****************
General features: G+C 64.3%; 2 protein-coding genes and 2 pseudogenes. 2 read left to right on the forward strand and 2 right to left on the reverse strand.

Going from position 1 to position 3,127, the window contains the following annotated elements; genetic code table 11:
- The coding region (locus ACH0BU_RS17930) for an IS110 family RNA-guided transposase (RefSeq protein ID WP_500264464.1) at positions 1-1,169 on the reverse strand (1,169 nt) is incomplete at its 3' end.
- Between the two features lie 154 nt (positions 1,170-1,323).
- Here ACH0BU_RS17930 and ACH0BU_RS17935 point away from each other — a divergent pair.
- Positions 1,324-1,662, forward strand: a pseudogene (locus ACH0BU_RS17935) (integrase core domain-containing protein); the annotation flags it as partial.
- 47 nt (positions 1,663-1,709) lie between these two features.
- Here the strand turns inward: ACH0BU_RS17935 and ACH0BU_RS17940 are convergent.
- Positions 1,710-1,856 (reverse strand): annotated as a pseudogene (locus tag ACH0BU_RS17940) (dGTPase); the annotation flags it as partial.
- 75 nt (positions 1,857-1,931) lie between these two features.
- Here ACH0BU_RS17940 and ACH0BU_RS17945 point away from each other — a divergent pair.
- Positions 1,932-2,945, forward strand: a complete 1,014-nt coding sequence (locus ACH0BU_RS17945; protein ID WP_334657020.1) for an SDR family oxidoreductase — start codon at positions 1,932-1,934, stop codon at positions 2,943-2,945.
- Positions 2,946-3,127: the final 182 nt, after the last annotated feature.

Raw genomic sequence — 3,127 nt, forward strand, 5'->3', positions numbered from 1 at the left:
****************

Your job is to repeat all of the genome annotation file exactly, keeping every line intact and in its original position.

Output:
General features: G+C 64.3%; 2 protein-coding genes and 2 pseudogenes. 2 read left to right on the forward strand and 2 right to left on the reverse strand.

Going from position 1 to position 3,127, the window contains the following annotated elements; genetic code table 11:
- The coding region (locus ACH0BU_RS17930) for an IS110 family RNA-guided transposase (RefSeq protein ID WP_500264464.1) at positions 1-1,169 on the reverse strand (1,169 nt) is incomplete at its 3' end.
- Between the two features lie 154 nt (positions 1,170-1,323).
- Here ACH0BU_RS17930 and ACH0BU_RS17935 point away from each other — a divergent pair.
- Positions 1,324-1,662, forward strand: a pseudogene (locus ACH0BU_RS17935) (integrase core domain-containing protein); the annotation flags it as partial.
- 47 nt (positions 1,663-1,709) lie between these two features.
- Here the strand turns inward: ACH0BU_RS17935 and ACH0BU_RS17940 are convergent.
- Positions 1,710-1,856 (reverse strand): annotated as a pseudogene (locus tag ACH0BU_RS17940) (dGTPase); the annotation flags it as partial.
- 75 nt (positions 1,857-1,931) lie between these two features.
- Here ACH0BU_RS17940 and ACH0BU_RS17945 point away from each other — a divergent pair.
- Positions 1,932-2,945, forward strand: a complete 1,014-nt coding sequence (locus ACH0BU_RS17945; protein ID WP_334657020.1) for an SDR family oxidoreductase — start codon at positions 1,932-1,934, stop codon at positions 2,943-2,945.
- Positions 2,946-3,127: the final 182 nt, after the last annotated feature.

Raw genomic sequence — 3,127 nt, forward strand, 5'->3', positions numbered from 1 at the left: